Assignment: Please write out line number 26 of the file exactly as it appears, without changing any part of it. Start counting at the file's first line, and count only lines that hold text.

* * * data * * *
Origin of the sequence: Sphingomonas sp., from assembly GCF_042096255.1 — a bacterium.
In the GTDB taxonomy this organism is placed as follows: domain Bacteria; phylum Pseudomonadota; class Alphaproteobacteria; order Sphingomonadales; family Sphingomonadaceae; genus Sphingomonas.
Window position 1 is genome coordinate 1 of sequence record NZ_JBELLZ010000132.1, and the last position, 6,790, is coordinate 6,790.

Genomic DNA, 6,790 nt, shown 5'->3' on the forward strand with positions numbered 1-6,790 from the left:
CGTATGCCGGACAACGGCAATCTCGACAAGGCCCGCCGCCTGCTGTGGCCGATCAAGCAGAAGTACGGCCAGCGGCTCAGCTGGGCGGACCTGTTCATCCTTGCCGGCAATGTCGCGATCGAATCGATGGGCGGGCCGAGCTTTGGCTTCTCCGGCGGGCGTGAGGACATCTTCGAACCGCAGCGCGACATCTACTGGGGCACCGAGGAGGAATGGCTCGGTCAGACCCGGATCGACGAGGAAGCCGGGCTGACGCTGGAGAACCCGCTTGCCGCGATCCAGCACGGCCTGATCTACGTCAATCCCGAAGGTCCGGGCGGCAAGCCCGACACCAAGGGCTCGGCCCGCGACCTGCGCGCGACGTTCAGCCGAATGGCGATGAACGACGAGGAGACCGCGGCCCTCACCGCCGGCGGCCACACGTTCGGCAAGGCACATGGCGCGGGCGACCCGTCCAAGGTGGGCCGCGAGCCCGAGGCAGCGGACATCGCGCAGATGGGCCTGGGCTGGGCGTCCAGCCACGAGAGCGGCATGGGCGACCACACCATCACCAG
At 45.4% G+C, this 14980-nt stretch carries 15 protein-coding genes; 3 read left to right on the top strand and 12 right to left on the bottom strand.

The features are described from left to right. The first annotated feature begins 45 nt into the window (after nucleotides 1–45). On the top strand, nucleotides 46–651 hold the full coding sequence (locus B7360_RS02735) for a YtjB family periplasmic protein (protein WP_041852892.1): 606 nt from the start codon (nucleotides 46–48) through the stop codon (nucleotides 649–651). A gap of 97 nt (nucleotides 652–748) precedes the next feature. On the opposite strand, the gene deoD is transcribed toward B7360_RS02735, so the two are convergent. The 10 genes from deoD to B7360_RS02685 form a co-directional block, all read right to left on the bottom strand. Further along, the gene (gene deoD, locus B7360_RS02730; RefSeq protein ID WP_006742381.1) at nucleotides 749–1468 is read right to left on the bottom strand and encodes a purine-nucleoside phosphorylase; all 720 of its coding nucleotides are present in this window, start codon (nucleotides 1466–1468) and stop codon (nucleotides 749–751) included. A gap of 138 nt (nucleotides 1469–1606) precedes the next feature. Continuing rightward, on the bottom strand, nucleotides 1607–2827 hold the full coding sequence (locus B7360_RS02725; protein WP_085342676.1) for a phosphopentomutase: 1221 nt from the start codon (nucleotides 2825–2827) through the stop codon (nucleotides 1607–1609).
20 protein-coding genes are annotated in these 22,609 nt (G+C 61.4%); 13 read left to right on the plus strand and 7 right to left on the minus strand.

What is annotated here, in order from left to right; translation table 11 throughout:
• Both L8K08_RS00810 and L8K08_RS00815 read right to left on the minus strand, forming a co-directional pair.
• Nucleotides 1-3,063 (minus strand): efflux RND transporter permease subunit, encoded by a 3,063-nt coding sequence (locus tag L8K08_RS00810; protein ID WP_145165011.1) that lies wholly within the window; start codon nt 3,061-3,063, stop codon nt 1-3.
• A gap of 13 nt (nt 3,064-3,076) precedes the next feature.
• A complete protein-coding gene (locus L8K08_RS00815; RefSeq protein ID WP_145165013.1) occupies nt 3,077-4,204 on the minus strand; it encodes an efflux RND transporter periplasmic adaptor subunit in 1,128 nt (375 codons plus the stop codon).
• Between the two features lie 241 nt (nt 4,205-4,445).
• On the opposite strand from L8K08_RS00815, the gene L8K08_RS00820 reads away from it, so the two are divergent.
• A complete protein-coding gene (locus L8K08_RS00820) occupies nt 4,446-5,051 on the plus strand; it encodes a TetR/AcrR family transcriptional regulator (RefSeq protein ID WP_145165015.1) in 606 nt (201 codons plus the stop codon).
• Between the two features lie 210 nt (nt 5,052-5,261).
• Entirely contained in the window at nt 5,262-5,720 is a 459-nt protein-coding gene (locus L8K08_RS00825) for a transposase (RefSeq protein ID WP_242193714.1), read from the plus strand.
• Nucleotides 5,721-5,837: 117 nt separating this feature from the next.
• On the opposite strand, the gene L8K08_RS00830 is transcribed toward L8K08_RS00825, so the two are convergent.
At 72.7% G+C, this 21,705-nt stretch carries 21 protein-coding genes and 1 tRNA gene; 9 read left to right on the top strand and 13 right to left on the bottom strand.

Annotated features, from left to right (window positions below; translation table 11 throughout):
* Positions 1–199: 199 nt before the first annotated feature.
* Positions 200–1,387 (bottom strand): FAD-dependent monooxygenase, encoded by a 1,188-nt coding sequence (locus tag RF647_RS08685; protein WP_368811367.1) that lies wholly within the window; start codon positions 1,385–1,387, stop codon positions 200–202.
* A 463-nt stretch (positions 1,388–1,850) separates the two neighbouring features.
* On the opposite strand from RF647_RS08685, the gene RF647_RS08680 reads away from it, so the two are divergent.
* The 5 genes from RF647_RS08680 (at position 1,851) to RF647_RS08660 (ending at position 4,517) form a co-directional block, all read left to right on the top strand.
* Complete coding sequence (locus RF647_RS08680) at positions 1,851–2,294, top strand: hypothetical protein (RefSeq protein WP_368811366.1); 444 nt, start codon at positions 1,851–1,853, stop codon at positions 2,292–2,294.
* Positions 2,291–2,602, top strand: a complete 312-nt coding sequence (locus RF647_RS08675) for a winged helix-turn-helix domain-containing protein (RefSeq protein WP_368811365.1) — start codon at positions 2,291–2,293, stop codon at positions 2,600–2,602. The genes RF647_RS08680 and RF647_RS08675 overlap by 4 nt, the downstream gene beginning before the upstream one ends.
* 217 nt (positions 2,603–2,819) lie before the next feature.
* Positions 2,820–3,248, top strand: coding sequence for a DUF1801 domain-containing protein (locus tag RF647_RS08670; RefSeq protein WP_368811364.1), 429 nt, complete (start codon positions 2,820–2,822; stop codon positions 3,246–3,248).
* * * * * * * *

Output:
* On the opposite strand from RF647_RS08685, the gene RF647_RS08680 reads away from it, so the two are divergent.